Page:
Question from Claire in London, Ont.
I have had trout lilies growing and spreading happily under my 20-year-old magnolia tree for about 10 years. The foliage is healthy looking. When they die off, healthy ferns, hostas and Japanese forest grass fill in. My question is why do they never bloom?
I don’t fertilize. I leave the leaf litter on the bed to naturally break down over the winter. I lightly top-dress around the larger perennials with my own compost as they emerge and the lilies fade.
Are you referring to yellow trout lily (Erythronium americanum)? In an article about trout lilies in an early issue of Garden Making, the author mentioned that they grow best where they can be left undisturbed in shady areas of woodland gardens or at the edges of ponds and streams. They also can take up to five years to flower when grown from seed. However, yours are 10 years old, so they should be old enough to flower!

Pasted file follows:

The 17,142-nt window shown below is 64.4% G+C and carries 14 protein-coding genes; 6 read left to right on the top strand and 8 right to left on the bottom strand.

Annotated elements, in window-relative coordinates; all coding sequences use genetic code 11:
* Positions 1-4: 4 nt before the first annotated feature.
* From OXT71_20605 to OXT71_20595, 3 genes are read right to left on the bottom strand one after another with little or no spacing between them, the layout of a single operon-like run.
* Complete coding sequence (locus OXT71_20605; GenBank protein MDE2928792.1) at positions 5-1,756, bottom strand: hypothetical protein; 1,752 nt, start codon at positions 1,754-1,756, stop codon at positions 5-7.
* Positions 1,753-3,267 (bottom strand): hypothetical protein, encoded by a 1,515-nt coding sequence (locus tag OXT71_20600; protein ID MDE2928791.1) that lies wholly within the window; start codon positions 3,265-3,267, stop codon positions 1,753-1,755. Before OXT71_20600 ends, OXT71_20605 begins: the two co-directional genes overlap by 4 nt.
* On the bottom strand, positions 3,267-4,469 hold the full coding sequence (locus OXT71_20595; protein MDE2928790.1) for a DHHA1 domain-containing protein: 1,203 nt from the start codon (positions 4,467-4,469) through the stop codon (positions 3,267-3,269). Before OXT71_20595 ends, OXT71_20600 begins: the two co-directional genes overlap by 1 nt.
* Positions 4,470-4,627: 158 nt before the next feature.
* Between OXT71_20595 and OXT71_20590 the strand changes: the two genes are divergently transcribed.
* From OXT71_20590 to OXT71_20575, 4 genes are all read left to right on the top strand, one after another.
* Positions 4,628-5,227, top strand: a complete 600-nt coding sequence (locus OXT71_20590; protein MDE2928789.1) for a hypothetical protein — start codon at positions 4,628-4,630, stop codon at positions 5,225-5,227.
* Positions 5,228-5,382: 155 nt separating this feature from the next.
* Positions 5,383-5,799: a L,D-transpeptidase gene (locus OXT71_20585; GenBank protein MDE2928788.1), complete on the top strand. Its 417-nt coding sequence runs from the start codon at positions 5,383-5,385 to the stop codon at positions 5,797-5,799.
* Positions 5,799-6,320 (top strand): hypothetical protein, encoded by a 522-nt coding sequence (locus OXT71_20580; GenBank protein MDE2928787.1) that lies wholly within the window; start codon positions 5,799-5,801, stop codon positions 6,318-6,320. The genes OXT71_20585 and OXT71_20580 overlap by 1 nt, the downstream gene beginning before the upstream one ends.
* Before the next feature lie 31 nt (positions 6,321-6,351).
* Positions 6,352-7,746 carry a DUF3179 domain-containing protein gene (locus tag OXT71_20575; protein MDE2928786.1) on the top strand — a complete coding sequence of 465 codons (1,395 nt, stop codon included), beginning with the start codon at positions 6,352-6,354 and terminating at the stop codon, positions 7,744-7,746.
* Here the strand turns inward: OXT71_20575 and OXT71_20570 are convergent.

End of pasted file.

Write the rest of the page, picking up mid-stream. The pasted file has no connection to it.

We’ve read that they can be a bit fussy — they do well in conditions they like, but may be recalcitrant in less-than ideal sites. Are the ferns, hostas and Japanese forest grass growing in the same area overcrowding them?
It could also be the magnolia. Magnolias are alleopathic; they produce two lactones that discourage competition for water and nutrients.
The dog’s tooth violet (Erythronium dens-canis) likes similar conditions, but is more easygoing. It has mottled, marbled foliage, too, but blooms in white, pink and lilac.
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